AB: after doing this record are you interested in making more music?
AA: I'll continue and it's probably gonna take me another ten years
AB: yeah but that's ok there shouldn't be a deadline on creation
AA: yeah I don't know it could be September or only three (years) because I am very illuminated in this period so I am making more music, I've made three songs in the meantime with different musicians and who knows
AB: and you said you have four other tracks with Anton sitting around....
AA: yeah you know and there's more, for instance I'm having this concert in Paris and I've decided that apart from four of the musicians from the record, I'm improvising with four other musicians, and we're completely improvising music onstage and this to me is much more fascinating than having a band, doing a concert every four or five months and changing musicians
AB: more of an encounter, experiencing the moment which is unlike anything else...
AA: yeah and you're in front of people too, and there's mistakes, you know through mistakes you can create something new, I'm not, as you can see from the record, I'm not obsessed with perfection, it starts with aesthetics, I have my own idea at least and that has to be perfect but I don't know if all the people who work with me can understand this idea but coming close to perfection because, of course, perfection does not exist. In referring to the concert, I think perfection is improvisation and most of these people I've never even rehearsed with and some playing the glockenspiel, or the omnicord and we go for seven minutes just making noise and we're having fun and this is what I'm doing this for, it's for fun and I don't want to prove anything to anyone except the urge of making this, this is an urge for me, I'm not doing this to sell records or to be appreciated as a musician because I'm not, I'm a poet and it's not really a message, it's the urge of communicating with people who I don't want necessarily to have a dinner or a glass of wine with but I know that for me it's important and it might be for them too.
AB: (while laughing) you use the line "upsie daisie" (from the track: My Stomach Is The Most Violent Of All Of Italy)
AA: (laughter) it's the fascination of writing in different languages and as you can perceive I'm somebody who reads a lot and picks up sound and things that are humorous and funny to me, "upsie daisie" it's absolutely a funny sound...I wrote that song with this Portuguese artist (Tigerman) I wrote it on SMS, on text messages one night when I was kind of drunk years ago shooting a movie who knows where the fuck where and we said why don't we write some lyrics like that, just exchanging text messages and "upside down or upsie daisie" came out from the drunken foolishness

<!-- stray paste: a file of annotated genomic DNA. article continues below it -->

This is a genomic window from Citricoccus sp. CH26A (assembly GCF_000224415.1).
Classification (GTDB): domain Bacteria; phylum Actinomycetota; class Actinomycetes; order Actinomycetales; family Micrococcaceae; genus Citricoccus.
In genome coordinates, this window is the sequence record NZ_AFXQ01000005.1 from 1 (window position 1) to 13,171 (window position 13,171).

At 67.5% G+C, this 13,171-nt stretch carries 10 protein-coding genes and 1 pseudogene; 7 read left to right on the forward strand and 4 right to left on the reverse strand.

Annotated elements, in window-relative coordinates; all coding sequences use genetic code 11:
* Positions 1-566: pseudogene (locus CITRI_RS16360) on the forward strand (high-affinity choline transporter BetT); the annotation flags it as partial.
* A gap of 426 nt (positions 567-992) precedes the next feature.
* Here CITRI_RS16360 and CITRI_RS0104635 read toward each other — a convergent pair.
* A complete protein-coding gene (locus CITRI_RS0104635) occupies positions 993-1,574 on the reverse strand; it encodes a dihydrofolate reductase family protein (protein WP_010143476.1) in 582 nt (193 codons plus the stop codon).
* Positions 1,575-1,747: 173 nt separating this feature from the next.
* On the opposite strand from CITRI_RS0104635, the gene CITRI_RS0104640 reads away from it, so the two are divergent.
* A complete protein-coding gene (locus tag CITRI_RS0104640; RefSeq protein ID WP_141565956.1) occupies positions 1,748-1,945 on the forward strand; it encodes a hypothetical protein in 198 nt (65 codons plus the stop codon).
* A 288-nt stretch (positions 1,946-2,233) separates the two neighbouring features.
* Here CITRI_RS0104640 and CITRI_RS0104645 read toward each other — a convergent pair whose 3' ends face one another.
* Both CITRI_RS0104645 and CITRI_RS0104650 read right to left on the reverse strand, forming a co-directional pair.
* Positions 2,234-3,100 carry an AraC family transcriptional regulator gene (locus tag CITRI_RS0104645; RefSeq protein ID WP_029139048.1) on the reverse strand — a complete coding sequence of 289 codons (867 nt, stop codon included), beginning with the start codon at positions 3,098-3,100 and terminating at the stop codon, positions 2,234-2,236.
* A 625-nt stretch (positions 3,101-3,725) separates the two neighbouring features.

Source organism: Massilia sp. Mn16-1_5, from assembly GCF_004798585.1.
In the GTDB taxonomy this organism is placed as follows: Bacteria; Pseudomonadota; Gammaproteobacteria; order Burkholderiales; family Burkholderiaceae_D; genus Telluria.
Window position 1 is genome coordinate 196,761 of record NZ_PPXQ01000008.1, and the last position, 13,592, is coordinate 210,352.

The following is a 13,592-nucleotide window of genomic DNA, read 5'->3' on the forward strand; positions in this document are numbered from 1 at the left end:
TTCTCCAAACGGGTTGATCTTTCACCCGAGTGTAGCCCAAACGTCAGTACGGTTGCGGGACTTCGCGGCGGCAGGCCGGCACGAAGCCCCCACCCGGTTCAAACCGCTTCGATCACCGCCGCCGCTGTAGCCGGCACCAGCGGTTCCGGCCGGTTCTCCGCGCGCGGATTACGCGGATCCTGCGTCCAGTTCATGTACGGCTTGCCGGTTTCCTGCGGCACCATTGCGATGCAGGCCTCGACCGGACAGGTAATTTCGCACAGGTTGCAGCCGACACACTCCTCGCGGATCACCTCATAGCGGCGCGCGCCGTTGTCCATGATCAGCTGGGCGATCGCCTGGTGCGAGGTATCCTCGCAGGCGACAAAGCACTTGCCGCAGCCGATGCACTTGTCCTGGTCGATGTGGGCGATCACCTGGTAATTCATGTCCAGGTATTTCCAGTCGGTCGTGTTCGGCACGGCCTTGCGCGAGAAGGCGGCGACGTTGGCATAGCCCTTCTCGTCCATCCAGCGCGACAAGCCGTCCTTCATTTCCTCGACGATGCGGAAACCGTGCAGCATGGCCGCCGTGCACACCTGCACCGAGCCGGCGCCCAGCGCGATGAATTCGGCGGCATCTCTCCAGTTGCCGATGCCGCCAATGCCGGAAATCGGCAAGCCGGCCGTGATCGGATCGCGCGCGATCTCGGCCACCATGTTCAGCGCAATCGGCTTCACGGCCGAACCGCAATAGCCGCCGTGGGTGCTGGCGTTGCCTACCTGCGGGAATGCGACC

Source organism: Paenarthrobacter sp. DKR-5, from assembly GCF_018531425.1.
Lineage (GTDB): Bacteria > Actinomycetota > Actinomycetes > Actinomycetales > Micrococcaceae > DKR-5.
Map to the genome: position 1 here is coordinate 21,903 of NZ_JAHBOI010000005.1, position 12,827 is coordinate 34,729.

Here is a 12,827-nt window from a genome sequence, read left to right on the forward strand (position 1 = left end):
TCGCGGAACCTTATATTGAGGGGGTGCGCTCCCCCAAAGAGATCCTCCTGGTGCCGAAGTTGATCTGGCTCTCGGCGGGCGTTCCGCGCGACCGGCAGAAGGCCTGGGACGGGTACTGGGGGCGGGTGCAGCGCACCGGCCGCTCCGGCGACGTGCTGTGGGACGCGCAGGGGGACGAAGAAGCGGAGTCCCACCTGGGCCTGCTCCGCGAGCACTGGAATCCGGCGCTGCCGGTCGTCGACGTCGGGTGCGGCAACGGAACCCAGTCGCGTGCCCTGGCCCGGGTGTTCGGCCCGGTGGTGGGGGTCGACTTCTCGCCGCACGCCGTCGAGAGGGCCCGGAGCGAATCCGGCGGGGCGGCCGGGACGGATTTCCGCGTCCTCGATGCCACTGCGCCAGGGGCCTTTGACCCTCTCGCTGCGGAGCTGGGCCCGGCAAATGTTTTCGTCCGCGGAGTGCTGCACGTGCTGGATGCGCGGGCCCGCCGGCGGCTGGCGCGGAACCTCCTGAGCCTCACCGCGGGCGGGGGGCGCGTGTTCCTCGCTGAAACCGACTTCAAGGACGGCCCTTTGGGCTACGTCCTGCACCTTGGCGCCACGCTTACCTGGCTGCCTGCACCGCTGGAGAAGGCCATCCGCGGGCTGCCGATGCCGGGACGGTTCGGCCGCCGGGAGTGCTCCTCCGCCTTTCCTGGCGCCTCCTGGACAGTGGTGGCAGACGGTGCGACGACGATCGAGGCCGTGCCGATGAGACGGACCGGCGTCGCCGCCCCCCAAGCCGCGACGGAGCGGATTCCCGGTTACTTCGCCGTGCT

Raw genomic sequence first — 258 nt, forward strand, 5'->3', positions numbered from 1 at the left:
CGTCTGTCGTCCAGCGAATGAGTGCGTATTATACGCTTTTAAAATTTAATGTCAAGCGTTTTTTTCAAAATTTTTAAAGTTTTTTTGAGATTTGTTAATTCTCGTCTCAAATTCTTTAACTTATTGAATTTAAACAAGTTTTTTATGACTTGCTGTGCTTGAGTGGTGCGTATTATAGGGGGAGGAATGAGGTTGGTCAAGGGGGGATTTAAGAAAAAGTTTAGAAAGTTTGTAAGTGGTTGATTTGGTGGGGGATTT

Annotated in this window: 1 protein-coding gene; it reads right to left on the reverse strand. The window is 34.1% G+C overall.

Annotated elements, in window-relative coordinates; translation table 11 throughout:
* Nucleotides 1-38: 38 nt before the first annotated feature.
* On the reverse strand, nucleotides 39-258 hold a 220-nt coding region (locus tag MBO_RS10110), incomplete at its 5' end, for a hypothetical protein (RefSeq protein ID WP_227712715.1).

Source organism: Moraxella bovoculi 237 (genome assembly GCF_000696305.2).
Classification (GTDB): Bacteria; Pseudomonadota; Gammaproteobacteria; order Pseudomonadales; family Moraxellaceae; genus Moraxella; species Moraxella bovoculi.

AB: That's a great title; My Stomach Is The Most Violent Of All Of Italy
AA: This is important for me too, it's a message for the country where I live, it's so retro and I'm really an alien in this country but at the same time I feel like they need somebody like me because they're all so fucking politically correct and people outside of Italy, perhaps because maybe because it's not in Italian they speak other languages , they seem to get this album a lot more than in Italy but it's not a surprise to me otherwise I would have written an album in Italian.
AB: I think you could expect that and you did expect that...
AA: but at the same time I'm necessary for these Troglodytes, you say Troglodytes?
AB: Troglodytes! Haha, yes of course, the Jimmy Castor Bunch...
AA: yeah the two women who are either a whore or a virgin with two opposite doors for these women to be who they want to be and to be artists and not to be scared, especially of their sexuality which frightens me in Italy, and believe me I'm not obsessed with sex but only because of the church in Rome and the Vatican there and all these women they pretend they are fuckin' martyrs, and they are martyrs of the state and of their husbands, of the society and you see them so unhappy and I want to free them and so it's a message you know there's an Italian saying: non si è mai un profeta nel proprio paese - "you're never a prophet in your own country" - so you have to come from far away and then you will come to them after many, many years, like I said, it's really, really retro in Italy right now....
AB: I think what's great is that you do whatever the fuck you want and fuck what anyone else thinks...
AA: Fuck-em all, kill-em all (laughing)
“I owe a lot to cigarettes for this voice of mine which scares people.”
AB: this is the freedom you need, the freedom we all need
AA: and you know how we get this freedom? Do you know? And I hope it's the same for you because I never had a dream of being rich and I never had a dream of owning a big house...of course I have the dream I have two children which I am the only provider for so I have a dream that they have a good school at least not only, ya know, for what they're gonna learn which of course, hopefully they're gonna forget but it's not a nightmare to go to school every day, they have nice teachers, sports, things, input so I work very hard for the school of my children so they have a roof over their heads, but for the rest, I do not shop, I do not buy, I do not own anything of any value so if the thieves come to my house, you're fucking welcome and they'll get nothing...